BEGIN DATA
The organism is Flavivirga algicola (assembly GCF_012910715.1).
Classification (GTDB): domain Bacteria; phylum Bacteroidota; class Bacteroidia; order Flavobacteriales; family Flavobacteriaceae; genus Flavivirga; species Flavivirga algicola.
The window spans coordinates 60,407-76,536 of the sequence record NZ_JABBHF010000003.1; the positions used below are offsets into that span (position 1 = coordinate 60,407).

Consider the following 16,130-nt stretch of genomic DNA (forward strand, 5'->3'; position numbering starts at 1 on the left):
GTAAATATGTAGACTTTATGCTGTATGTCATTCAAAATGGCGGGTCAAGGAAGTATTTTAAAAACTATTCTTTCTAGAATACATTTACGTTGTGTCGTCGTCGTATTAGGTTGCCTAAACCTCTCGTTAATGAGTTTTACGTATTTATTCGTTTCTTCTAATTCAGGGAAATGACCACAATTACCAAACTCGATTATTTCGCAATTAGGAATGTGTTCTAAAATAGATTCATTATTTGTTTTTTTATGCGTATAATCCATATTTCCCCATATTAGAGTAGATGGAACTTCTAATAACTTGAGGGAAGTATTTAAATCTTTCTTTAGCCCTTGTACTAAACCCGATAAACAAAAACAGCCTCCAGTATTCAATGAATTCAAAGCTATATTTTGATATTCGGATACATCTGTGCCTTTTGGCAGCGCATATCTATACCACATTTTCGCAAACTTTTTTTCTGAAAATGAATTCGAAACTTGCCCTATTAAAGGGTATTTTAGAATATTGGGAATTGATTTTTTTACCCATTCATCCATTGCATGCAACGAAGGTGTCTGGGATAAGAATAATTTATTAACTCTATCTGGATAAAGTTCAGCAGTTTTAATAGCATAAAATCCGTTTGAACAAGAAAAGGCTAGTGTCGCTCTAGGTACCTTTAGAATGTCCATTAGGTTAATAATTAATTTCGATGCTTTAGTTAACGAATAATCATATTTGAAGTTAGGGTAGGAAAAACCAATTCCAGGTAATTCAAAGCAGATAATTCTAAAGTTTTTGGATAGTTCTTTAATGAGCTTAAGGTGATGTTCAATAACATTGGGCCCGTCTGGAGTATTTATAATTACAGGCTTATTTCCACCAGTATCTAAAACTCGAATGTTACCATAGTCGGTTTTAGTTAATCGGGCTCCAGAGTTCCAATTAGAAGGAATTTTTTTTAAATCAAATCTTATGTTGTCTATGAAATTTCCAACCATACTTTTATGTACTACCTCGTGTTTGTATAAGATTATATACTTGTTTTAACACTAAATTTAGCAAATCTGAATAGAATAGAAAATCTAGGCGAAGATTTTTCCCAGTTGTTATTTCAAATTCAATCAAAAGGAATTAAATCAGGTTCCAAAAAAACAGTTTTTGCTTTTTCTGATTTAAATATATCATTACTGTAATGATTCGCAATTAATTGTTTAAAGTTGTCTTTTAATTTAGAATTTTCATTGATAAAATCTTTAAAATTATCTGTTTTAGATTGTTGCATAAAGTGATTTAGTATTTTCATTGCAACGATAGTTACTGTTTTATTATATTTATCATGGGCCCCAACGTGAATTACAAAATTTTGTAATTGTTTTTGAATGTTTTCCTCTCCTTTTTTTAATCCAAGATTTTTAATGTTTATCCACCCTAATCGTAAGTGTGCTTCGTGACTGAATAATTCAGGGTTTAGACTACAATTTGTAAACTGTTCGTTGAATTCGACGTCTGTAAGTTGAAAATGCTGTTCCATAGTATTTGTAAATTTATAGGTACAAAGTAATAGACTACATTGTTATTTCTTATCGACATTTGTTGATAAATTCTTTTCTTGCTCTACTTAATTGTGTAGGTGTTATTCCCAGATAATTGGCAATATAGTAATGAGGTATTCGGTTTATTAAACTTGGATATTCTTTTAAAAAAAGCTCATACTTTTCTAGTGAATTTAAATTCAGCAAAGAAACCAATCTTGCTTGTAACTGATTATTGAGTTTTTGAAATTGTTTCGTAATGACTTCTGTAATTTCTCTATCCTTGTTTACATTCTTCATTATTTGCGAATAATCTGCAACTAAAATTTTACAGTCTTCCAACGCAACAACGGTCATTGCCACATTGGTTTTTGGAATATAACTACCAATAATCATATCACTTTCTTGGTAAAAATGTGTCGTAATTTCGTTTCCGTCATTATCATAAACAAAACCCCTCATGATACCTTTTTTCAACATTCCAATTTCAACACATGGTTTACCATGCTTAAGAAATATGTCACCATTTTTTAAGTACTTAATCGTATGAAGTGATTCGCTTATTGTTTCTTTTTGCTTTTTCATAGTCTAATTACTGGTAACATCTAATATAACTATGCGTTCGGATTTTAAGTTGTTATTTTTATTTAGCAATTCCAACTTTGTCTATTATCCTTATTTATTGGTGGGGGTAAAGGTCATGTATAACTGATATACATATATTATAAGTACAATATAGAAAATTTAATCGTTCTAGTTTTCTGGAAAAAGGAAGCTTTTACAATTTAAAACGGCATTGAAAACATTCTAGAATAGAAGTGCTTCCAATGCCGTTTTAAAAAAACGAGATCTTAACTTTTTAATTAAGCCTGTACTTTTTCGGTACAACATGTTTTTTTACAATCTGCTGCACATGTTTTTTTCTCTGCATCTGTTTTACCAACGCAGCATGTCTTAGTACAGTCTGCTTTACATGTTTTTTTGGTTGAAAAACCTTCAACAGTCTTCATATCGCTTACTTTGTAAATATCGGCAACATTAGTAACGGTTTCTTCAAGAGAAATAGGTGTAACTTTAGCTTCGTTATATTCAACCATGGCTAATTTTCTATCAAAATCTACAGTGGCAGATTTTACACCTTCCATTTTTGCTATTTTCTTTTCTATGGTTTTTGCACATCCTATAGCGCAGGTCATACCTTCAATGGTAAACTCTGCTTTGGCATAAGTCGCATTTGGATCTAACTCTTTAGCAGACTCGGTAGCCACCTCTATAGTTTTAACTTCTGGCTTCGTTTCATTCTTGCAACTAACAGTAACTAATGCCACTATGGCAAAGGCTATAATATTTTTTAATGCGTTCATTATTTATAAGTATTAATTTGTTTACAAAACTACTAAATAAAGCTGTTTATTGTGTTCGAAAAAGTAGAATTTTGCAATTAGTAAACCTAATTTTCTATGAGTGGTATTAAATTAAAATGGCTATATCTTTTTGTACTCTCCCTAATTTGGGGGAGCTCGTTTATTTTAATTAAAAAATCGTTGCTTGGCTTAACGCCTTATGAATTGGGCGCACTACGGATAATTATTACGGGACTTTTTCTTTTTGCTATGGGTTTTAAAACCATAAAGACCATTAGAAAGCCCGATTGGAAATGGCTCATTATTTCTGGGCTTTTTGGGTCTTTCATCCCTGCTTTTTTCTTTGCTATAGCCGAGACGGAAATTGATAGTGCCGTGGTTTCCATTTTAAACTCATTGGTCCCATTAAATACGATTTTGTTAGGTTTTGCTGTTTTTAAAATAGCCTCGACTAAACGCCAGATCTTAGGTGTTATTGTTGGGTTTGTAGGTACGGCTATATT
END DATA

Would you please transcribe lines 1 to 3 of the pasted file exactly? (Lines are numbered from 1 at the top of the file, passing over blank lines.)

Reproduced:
The organism is Flavivirga algicola (assembly GCF_012910715.1).
Classification (GTDB): domain Bacteria; phylum Bacteroidota; class Bacteroidia; order Flavobacteriales; family Flavobacteriaceae; genus Flavivirga; species Flavivirga algicola.
The window spans coordinates 60,407-76,536 of the sequence record NZ_JABBHF010000003.1; the positions used below are offsets into that span (position 1 = coordinate 60,407).